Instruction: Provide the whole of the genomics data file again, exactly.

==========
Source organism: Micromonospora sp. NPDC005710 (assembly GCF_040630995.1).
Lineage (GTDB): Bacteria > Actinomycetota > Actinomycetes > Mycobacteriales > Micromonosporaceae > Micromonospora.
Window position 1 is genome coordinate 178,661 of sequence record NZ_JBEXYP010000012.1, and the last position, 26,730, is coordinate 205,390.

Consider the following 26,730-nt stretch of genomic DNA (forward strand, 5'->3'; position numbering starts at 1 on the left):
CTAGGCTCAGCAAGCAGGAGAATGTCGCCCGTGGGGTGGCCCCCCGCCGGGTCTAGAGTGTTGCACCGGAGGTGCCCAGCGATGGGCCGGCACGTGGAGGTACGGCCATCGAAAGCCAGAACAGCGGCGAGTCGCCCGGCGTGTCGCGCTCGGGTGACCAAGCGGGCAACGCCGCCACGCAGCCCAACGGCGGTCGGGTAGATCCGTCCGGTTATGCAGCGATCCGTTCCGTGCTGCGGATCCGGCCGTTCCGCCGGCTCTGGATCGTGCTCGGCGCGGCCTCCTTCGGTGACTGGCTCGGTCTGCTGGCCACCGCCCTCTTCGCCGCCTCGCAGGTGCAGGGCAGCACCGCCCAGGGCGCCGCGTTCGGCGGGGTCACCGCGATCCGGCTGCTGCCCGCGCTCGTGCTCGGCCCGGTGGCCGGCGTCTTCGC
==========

Source organism: Micromonospora sp. NPDC005710 (assembly GCF_040630995.1).
Lineage (GTDB): Bacteria > Actinomycetota > Actinomycetes > Mycobacteriales > Micromonosporaceae > Micromonospora.
Window position 1 is genome coordinate 178,661 of sequence record NZ_JBEXYP010000012.1, and the last position, 26,730, is coordinate 205,390.

Consider the following 26,730-nt stretch of genomic DNA (forward strand, 5'->3'; position numbering starts at 1 on the left):
CTAGGCTCAGCAAGCAGGAGAATGTCGCCCGTGGGGTGGCCCCCCGCCGGGTCTAGAGTGTTGCACCGGAGGTGCCCAGCGATGGGCCGGCACGTGGAGGTACGGCCATCGAAAGCCAGAACAGCGGCGAGTCGCCCGGCGTGTCGCGCTCGGGTGACCAAGCGGGCAACGCCGCCACGCAGCCCAACGGCGGTCGGGTAGATCCGTCCGGTTATGCAGCGATCCGTTCCGTGCTGCGGATCCGGCCGTTCCGCCGGCTCTGGATCGTGCTCGGCGCGGCCTCCTTCGGTGACTGGCTCGGTCTGCTGGCCACCGCCCTCTTCGCCGCCTCGCAGGTGCAGGGCAGCACCGCCCAGGGCGCCGCGTTCGGCGGGGTCACCGCGATCCGGCTGCTGCCCGCGCTCGTGCTCGGCCCGGTGGCCGGCGTCTTCGC